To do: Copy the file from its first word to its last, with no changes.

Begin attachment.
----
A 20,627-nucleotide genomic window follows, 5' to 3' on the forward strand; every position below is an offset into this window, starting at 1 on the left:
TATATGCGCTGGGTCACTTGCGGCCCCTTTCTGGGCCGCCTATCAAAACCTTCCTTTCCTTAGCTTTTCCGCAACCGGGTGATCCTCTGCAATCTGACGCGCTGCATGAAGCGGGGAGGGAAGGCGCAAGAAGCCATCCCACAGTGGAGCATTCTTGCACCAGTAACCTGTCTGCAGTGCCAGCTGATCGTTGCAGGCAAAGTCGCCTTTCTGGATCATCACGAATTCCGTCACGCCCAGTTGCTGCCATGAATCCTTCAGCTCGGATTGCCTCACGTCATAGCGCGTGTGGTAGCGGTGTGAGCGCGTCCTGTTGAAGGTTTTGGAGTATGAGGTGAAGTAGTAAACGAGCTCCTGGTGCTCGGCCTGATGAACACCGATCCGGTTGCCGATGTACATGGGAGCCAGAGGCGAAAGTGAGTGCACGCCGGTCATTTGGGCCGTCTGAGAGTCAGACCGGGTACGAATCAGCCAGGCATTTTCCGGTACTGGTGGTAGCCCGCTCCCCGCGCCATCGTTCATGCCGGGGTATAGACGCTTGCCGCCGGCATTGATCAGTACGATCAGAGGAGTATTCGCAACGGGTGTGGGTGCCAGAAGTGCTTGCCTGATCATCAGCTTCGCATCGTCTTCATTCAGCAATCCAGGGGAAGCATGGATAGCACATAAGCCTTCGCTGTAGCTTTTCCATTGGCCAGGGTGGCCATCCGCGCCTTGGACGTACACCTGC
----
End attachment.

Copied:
A 20,627-nucleotide genomic window follows, 5' to 3' on the forward strand; every position below is an offset into this window, starting at 1 on the left:
TATATGCGCTGGGTCACTTGCGGCCCCTTTCTGGGCCGCCTATCAAAACCTTCCTTTCCTTAGCTTTTCCGCAACCGGGTGATCCTCTGCAATCTGACGCGCTGCATGAAGCGGGGAGGGAAGGCGCAAGAAGCCATCCCACAGTGGAGCATTCTTGCACCAGTAACCTGTCTGCAGTGCCAGCTGATCGTTGCAGGCAAAGTCGCCTTTCTGGATCATCACGAATTCCGTCACGCCCAGTTGCTGCCATGAATCCTTCAGCTCGGATTGCCTCACGTCATAGCGCGTGTGGTAGCGGTGTGAGCGCGTCCTGTTGAAGGTTTTGGAGTATGAGGTGAAGTAGTAAACGAGCTCCTGGTGCTCGGCCTGATGAACACCGATCCGGTTGCCGATGTACATGGGAGCCAGAGGCGAAAGTGAGTGCACGCCGGTCATTTGGGCCGTCTGAGAGTCAGACCGGGTACGAATCAGCCAGGCATTTTCCGGTACTGGTGGTAGCCCGCTCCCCGCGCCATCGTTCATGCCGGGGTATAGACGCTTGCCGCCGGCATTGATCAGTACGATCAGAGGAGTATTCGCAACGGGTGTGGGTGCCAGAAGTGCTTGCCTGATCATCAGCTTCGCATCGTCTTCATTCAGCAATCCAGGGGAAGCATGGATAGCACATAAGCCTTCGCTGTAGCTTTTCCATTGGCCAGGGTGGCCATCCGCGCCTTGGACGTACACCTGC